This rings especially true for long-form content. As we mentioned above, having a large block of text in the body of your email doesn’t do anyone any good.
Break things up into short 2-3 sentence paragraphs or use a bullet point format to convey your message.
Ann Handley — AWeber customer, author, and founder of Marketing-Profs, sends a bi-weekly email newsletter, Total Annarchy. It always begins with a long story. However, Handley does an excellent job of taking a ton of valuable information and presenting it in a digestible way.
3. Make your emails count
Trust is hard to gain (and easy to lose) when it comes to engaging with your customers. If someone has given you permission to his/her inbox and has opened your newsletter, it’s your time to shine.
Providing value-packed content to your subscribers is a key component in seeing a positive ROI on your email campaigns besides to growing your customer base.
What’s more: WYR follows up with the results every week so subscribers can see what other people on their list chose (who won: compliment or a $ 100 bill) and why. They ask for the reasoning behind the choices made to share some insight into the human decision-making process.
Bottom line: If your content is not providing subscribers information worth their attention, leave it out of the email.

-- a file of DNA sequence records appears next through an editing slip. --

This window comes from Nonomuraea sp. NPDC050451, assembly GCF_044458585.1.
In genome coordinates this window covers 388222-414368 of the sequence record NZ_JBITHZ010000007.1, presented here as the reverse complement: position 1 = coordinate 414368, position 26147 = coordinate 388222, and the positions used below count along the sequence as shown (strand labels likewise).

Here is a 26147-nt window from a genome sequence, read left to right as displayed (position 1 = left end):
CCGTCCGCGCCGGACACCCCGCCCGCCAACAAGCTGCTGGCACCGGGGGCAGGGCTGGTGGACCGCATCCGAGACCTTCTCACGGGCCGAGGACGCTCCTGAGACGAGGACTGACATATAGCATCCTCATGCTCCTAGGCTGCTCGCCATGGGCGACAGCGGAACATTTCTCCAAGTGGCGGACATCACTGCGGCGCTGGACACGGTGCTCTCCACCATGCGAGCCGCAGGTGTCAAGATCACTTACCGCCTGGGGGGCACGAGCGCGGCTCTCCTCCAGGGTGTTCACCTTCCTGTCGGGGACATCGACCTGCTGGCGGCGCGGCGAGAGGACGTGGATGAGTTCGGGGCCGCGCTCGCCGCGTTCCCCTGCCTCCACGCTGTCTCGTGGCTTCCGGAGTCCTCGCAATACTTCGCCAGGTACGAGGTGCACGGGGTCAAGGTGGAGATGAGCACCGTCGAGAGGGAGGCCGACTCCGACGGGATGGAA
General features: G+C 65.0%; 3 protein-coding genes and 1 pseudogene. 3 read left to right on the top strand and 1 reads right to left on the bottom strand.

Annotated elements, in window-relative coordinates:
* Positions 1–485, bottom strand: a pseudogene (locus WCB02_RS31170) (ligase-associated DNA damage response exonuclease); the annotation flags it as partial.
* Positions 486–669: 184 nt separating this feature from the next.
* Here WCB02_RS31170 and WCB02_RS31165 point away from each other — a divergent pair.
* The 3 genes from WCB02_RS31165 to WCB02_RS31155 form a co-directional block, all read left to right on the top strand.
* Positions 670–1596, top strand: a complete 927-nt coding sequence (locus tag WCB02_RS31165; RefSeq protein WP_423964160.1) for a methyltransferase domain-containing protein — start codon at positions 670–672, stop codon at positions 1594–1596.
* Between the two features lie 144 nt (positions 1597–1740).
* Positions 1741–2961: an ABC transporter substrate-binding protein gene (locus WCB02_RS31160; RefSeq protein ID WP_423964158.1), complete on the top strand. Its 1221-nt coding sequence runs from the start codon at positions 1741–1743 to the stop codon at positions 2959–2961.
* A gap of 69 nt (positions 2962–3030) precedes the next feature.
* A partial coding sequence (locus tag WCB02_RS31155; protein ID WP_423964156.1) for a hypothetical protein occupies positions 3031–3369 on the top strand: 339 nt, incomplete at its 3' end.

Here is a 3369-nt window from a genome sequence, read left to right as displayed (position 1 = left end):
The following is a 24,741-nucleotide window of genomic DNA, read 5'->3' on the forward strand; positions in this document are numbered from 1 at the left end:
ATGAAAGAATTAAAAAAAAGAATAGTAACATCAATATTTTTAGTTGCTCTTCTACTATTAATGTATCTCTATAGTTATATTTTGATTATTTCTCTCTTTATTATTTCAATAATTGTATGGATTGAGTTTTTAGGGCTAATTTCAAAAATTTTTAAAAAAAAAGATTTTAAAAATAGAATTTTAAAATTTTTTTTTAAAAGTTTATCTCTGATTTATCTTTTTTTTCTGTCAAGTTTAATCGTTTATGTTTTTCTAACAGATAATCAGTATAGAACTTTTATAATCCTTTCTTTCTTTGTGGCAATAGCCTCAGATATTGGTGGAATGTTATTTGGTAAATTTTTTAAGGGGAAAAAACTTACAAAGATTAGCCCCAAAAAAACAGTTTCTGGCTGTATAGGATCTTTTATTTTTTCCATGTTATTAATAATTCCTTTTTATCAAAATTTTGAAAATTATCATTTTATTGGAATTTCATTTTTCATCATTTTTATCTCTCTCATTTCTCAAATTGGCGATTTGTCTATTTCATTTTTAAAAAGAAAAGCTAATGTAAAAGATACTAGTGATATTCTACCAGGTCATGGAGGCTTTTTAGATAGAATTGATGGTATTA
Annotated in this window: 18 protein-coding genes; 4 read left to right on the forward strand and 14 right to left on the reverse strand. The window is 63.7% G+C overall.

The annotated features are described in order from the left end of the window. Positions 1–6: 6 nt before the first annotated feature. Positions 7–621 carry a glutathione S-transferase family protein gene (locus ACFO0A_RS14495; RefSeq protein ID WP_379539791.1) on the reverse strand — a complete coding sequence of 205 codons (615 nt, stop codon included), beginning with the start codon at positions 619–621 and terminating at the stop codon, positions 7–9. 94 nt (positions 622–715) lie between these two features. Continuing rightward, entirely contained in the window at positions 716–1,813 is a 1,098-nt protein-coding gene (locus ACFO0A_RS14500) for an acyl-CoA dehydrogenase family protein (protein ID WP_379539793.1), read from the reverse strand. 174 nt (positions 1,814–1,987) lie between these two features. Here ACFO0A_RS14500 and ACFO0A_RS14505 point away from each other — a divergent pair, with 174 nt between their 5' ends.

4. Special offers can lead to purchases, if done correctly
Promotional content can yield successful results, too. This is an integral part of business for those in the eCommerce world, as well as for those promoting events and selling tickets.
5. Be a stickler for grammar (if you aren’t already)
Mistakes happen, but if grammatical errors are consistently popping up in your email newsletters (or any of your marketing materials for that matter), you run the risk of losing your credibility, customer trust, and money.
Have an editor or a coworker with a trained eye look at the copy before adding it to your campaign. Be sure to have them check it again after you finish building the email.
If you’re an AWeber customer, it’s easy to edit copy even after you’ve entered it into your template.
More inspiration: newsletter examples
The examples below are grouped by category so you can find what’s most relevant to you.
Newsletter Example: Blogs
Leading with a strong image and captivating copy is a sure-fire way to keep your subscribers reading. The example (hey, that’s us!) below does just that:
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Newsletter Example: Local and small businesses
Showcase your products or services with an email template that is visual and text-friendly. This email from Moo does a great job of highlighting a product sale in a colorful way that is not only on-brand but also eye-catching.
Newsletter Example: Podcasts
Podcasts tend to cover a lot of information during each episode. What better way to create a centralized place where listeners can do further research, learn more, or read up on guests than with a summary email?